Here’s an example of how the workspaces can be queried in PowerShell

$workspaces = Get-ERPObjects -EntitySet "FlWorkspaces"
And here you can retrieve all elements to a workspace
$items = Get-ERPObjects -EntitySet "FlItems" -Filter "WorkspaceId eq 93"

And so you can get information of an element

$item = Get-ERPObject -EntitySet "FlItems" -Keys @{WorkspaceId=93;Id=7660} -Expand @('Properties','Relations','Attachments')

As you can see in this last example, the properties, the links, and the attachments are also retrieved. If you are familiar with the Fusion Lifecycle API, then you know that the attachments are a separate API call. But we do not want to deal with such complexity on the Vault Client side. We simply want the desired data. The powerGate Server Plugin should take care of handling this and other complexities.

In order to create a Fusion Lifecycle item, the mandatory and/or editable properties must be set. Here’s an example

$properties = @()
$properties += New-ERPObject -EntityType "FusionLifecycleItemProperty" -Properties @{Name='NUMBER';Value='01-000-0001'}
$properties += New-ERPObject -EntityType "FusionLifecycleItemProperty" -Properties @{Name='TITLE';Value='coolOrange powerGate test'}
$newItem = New-ERPObject -EntityType "FusionLifecycleItem" -Properties @{WorkspaceId=8;Properties=$properties}
Add-ERPObject -EntitySet "FlItems" -Properties $newItem

Files can be uploaded with this line

Add-ERPMedia -EntitySet "FlFile" -File C:\temp\test.pdf -Properties @{WorkspaceId=93;Id=7660;FileName="test.pdf";Description="test upload from powerGate"}

As you can see, the path to the local file, the ID of the workspace and the item to which the file is to be uploaded are specified. The complexity of making a matching HTTP call, using cookies, content-type, converting the file to appropriate bytes, etc. is handled by the powerGate server plugin.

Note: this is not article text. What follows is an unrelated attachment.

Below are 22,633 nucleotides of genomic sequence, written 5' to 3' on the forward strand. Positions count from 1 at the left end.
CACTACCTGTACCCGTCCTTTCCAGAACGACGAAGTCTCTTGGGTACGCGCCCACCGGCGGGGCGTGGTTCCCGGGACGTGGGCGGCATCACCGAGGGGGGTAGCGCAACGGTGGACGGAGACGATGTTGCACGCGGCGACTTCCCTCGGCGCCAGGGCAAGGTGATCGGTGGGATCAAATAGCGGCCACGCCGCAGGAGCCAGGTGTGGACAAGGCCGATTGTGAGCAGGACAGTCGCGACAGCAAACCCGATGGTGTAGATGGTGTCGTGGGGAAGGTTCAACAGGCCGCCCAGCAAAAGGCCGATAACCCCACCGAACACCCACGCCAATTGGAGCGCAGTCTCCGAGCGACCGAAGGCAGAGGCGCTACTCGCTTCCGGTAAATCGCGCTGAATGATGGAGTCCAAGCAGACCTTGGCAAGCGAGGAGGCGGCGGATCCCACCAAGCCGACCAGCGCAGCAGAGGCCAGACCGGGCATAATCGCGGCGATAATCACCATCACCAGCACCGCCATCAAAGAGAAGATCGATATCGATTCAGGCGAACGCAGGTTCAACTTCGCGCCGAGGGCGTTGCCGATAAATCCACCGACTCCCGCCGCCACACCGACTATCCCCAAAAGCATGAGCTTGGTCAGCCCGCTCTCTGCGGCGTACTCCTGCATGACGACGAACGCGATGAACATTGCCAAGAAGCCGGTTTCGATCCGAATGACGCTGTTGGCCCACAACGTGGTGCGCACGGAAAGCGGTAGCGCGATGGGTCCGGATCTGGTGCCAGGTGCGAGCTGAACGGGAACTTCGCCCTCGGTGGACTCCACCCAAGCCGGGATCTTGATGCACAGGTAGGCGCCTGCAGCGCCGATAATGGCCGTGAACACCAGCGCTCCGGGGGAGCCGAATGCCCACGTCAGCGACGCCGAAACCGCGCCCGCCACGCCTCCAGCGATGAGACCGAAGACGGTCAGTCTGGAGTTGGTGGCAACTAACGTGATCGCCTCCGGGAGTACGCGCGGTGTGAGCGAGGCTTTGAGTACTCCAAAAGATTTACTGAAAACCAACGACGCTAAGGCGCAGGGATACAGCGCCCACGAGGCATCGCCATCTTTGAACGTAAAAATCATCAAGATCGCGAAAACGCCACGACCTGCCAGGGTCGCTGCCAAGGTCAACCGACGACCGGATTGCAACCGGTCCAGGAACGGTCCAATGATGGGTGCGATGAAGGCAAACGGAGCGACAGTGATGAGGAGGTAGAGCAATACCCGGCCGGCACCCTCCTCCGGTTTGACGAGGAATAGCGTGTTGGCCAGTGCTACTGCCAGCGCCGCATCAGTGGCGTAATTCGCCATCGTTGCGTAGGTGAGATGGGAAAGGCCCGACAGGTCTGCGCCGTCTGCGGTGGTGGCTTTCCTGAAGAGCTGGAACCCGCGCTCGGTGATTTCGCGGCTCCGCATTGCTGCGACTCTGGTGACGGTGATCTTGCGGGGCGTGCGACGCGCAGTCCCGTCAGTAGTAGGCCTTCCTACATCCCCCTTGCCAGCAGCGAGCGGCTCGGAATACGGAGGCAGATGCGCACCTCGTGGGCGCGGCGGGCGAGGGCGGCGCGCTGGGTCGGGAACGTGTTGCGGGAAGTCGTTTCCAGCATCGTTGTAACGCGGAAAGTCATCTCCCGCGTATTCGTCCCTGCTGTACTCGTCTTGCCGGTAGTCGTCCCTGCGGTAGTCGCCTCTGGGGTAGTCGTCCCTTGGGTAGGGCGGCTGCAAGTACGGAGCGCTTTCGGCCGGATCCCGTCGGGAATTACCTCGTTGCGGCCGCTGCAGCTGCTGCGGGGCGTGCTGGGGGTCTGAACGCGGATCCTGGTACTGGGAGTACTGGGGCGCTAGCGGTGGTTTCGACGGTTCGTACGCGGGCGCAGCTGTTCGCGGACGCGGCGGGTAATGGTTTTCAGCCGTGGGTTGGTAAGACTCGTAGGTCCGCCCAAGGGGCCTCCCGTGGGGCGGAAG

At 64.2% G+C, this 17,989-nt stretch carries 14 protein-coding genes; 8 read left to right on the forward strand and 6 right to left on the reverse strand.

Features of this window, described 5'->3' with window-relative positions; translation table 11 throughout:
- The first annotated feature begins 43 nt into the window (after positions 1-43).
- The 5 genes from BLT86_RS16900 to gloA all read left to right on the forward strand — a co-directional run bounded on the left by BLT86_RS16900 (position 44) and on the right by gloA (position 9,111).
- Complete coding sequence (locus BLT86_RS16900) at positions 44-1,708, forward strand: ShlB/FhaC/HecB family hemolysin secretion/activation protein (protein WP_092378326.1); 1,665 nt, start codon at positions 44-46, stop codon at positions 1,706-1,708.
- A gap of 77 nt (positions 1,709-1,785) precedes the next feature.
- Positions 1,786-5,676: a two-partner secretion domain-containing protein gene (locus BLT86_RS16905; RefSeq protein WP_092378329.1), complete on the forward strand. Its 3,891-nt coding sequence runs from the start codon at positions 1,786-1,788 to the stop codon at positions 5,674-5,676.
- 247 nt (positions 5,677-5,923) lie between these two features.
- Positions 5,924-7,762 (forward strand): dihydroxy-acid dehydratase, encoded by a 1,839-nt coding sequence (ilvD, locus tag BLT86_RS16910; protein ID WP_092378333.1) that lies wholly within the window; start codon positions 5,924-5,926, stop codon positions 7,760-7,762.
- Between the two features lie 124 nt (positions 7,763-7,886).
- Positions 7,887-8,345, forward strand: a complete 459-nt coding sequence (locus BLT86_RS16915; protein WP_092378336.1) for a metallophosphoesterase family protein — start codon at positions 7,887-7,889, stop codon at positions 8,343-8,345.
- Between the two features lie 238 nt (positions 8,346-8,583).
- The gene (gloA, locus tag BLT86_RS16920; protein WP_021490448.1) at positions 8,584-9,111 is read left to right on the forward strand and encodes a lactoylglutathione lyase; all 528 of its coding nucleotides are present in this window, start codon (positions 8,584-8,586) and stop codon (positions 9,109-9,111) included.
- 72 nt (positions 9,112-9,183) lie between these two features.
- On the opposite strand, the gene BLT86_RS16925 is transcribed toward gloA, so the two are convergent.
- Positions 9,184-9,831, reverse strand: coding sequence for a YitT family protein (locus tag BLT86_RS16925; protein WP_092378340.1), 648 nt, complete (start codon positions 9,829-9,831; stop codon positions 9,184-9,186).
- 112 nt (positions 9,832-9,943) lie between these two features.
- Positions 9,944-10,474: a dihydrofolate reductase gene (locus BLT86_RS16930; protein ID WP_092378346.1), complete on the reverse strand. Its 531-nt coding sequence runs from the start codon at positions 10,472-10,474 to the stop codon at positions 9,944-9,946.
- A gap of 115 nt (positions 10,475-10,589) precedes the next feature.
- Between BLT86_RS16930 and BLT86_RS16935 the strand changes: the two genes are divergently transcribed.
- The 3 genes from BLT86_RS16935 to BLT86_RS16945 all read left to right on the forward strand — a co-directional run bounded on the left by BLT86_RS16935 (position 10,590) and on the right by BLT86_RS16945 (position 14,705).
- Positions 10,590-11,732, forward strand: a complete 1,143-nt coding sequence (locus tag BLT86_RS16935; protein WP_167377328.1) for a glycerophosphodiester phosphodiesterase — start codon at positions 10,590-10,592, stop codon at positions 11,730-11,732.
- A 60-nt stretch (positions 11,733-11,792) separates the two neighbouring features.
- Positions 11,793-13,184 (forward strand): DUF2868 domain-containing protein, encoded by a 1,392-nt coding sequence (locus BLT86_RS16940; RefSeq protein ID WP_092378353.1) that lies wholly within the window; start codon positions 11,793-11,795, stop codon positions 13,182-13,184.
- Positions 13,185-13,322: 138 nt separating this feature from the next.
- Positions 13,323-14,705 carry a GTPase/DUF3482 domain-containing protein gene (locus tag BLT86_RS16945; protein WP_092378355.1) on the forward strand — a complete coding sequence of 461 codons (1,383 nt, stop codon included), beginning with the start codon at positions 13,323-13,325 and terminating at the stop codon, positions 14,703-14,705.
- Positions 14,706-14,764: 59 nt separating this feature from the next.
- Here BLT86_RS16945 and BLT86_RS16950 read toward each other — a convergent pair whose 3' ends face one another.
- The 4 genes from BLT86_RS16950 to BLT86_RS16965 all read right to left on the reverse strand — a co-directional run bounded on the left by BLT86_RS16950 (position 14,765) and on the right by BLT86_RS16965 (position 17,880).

A sample PowerShell Script, the powerGate plugin and the source code can be downloaded here from GitHub. We hope you enjoy this new powerGate extension. We will post more about Vault-Fusion Lifecycle in the future.

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Vote for AU Las Vegas classes

Whether you’re going to AU Las Vegas or not, you can and should vote for the classes. Here is the link As you know, we are Data Management guys, so we would love if you could especially give a look to the Data Management and Product Lifecycle Management topics, but also filter by Vault or Fusion Lifecycle. Most of the content will be made available after AU, so voting for your preferred classes is worth also if you will not attend.

Despite the general invite to vote for classes, we are obviously advertising our own cause as well. So, in case you like to have coolOrange people on stage, then vote up our classes. This year, we submitted several classes on several topics, and here is the list:

  • What’s New in the Vault API with examples you can use
  • Custom Reporting in Vault 2019 – Dress up your Vault data to meet the world!
  • Connect Vault with ERP – items, bill of materials, files and more…
  • Connect Vault with Fusion Lifecycle – expand your engineering workflows
  • Enhance Vault workflows, with Vault client events
  • How to load data into your Vault – Data Transfer Utility

The first session is for coders, while the further sessions will have interesting insights for coders as well but will also provide samples and insights for CAD admin, IT admins and Vault resellers of course.

So, if you like these sessions, then please vote them up, but also give a look to the other available sessions and express your preference. The voting will close on July 13th, so you still have some weeks to go, but the best would be if you take 10 min. now, while you read this blog post.

Thanks for your engagement, and we will hopefully see you in Las Vegas!!